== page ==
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Kansas Jayhawks, Bill Self Have Major Questions Ahead For Next Season

At every turn there seems to be more questions than answers and that often leads to growing pains and what many will point to as a rebuilding year.

Sunday marked the final day that players were allowed to withdraw their name from the NBA draft and while the Kansas Jayhawks were never going to see the return of the Morris twins or Josh Selby, the date does provide some clarity as to how the Kansas 2011 roster might shape up.

For Kansas fans the last seven years have provided a fortunate and enjoyable ride. Seven consecutive Big 12 championships, a NCAA championship and a healthy total in the win column seemed the result of a series of good fortunes in terms of recruiting and player development.

Whether it was the blockbuster class of Mario Chalmers, Brandon Rush and Julian Wright or the rapid and dramatic improvement on the court of Cole Aldrich and the Morris twins, Bill Self has had a full stable and depth at his disposal that made him the envy of many. Is 2011 the year that Kansas finally takes a step back and looks to take on a bit of a rebuilding project? Following the 2008 National Title it was expected but never materialized and after a great season cut short in 2010, that time may finally settle in.

If history is any indication it might be premature and even risky to doubt Bill Self, but look at the big picture. Kansas had a rotation that went somewhere between eight and nine deep for the 2010 season. Tyrel Reed, Brady Morningstar, Marcus Morris, Markieff Morris, Mario Little and Josh Selby are all departing. Four of the six mentioned are starters and the other two were key contributors in the rotation at varying points in the season.

Those changes leave the Jayhawks with very little in the way of proven commodities. The trio of Thomas Robinson, Tyshawn Taylor and Elijah Johnson are the notable returnees that will be relied on. Robinson and Johnson are juniors while Taylor is a senior. The big question will be whether or not that nucleus can pick up the slack and provide enough stability to bridge the gap.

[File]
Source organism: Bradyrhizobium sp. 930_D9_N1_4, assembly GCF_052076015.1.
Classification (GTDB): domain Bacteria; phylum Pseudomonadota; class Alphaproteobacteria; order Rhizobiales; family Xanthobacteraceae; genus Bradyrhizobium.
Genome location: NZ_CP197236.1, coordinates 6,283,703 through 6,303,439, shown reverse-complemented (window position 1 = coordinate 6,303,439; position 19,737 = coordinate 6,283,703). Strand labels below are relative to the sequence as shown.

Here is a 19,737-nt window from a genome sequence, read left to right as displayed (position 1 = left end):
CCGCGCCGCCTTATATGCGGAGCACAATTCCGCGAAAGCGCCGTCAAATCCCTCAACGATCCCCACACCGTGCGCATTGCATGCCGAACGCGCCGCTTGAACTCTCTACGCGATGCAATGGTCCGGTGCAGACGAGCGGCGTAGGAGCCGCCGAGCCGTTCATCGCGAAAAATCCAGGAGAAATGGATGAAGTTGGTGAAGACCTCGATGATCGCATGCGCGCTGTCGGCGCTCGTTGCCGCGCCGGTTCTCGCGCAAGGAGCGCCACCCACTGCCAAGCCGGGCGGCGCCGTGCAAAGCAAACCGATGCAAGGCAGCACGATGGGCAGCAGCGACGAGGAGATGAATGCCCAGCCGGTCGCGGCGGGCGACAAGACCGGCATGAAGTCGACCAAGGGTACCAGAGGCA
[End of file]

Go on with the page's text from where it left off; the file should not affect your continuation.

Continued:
The backcourt rotation will also include incoming freshman Naadir Tharpe and Ben Mclemore along with the possibility of a player like Connor Teahan or Travis Releford filling in minutes. The big question with Releford will be how he fits in the rotation. At the moment the Kansas big man situation is thin with Robinson, Jeff Withey and incoming freshman Braeden Anderson the primary three that are being talked about. Does an undersized Releford work into that mix over a raw but more prototypical big man in Anderson? Does walk on Justin Wesley factor into that rotation ala Christian Moody?

At every turn there seems to be more questions than answers and that often leads to growing pains and what many will point to as a rebuilding year. With all that in mind there are still a few pieces left to drop and with the NBA draft deadline past and teams around the country taking shape, the Jayhawks will await final word on a few recruits set to decide by May 18th.

Trevor Lacey is a five star shooting guard out of Alabama that spent last weekend on campus in Lawrence and is set to decide between Kentucky, Alabama and Kansas with many predicting Kentucky as the favorite. DeAndre Daniels is another major talent and a good sized small forward set to decide between Kansas, Duke and Texas. Jamari Traylor is a raw power forward prospect out of Florida and Traylor is expected to make a decisions soon between Kansas, Oklahoma State and Texas Tech.

Overall the optimism with regards to Lacey seems to be dwindling. Where Daniels ends up is anyone's guess right now but both Lacey and Daniels would stand to see immediate playing time and factor into the rotation early with the Jayhawks. Traylor is another piece with some upside but like Anderson he is viewed more as a three or four year player with upside as opposed to an instant game changer.

Where the roster settles in terms of recruiting will go a long way toward determining the Jayhawks fate. The Big 12 as a whole looks wide open in 2011-2012 and Kansas looks to have a rotation, talent pool and experience level much more closely aligned with the rest of the pack in the Conference at first glance. At the same time, Bill Self has shown the ability time and time again to shift expectations in a hurry during his time in Lawrence and elsewhere.